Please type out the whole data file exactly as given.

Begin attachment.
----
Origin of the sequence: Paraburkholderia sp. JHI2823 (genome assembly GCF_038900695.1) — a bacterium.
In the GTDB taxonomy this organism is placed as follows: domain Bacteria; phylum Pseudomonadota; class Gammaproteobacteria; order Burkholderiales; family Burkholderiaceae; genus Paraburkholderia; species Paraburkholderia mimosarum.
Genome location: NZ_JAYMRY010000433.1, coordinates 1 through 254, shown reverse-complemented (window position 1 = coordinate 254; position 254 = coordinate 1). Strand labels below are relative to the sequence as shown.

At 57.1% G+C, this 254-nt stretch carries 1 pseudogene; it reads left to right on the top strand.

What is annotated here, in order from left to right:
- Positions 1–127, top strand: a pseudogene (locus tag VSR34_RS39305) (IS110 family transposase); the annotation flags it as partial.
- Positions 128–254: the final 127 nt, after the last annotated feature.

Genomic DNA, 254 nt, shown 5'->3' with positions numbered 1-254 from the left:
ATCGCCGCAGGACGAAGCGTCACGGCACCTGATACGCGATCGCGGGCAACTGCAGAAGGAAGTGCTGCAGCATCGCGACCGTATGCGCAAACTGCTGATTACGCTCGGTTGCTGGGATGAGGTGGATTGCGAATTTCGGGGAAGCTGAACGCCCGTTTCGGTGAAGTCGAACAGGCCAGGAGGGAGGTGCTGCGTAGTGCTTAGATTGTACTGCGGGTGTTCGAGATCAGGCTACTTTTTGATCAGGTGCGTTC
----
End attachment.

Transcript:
Origin of the sequence: Paraburkholderia sp. JHI2823 (genome assembly GCF_038900695.1) — a bacterium.
In the GTDB taxonomy this organism is placed as follows: domain Bacteria; phylum Pseudomonadota; class Gammaproteobacteria; order Burkholderiales; family Burkholderiaceae; genus Paraburkholderia; species Paraburkholderia mimosarum.
Genome location: NZ_JAYMRY010000433.1, coordinates 1 through 254, shown reverse-complemented (window position 1 = coordinate 254; position 254 = coordinate 1). Strand labels below are relative to the sequence as shown.

At 57.1% G+C, this 254-nt stretch carries 1 pseudogene; it reads left to right on the top strand.

What is annotated here, in order from left to right:
- Positions 1–127, top strand: a pseudogene (locus tag VSR34_RS39305) (IS110 family transposase); the annotation flags it as partial.
- Positions 128–254: the final 127 nt, after the last annotated feature.

Genomic DNA, 254 nt, shown 5'->3' with positions numbered 1-254 from the left:
ATCGCCGCAGGACGAAGCGTCACGGCACCTGATACGCGATCGCGGGCAACTGCAGAAGGAAGTGCTGCAGCATCGCGACCGTATGCGCAAACTGCTGATTACGCTCGGTTGCTGGGATGAGGTGGATTGCGAATTTCGGGGAAGCTGAACGCCCGTTTCGGTGAAGTCGAACAGGCCAGGAGGGAGGTGCTGCGTAGTGCTTAGATTGTACTGCGGGTGTTCGAGATCAGGCTACTTTTTGATCAGGTGCGTTC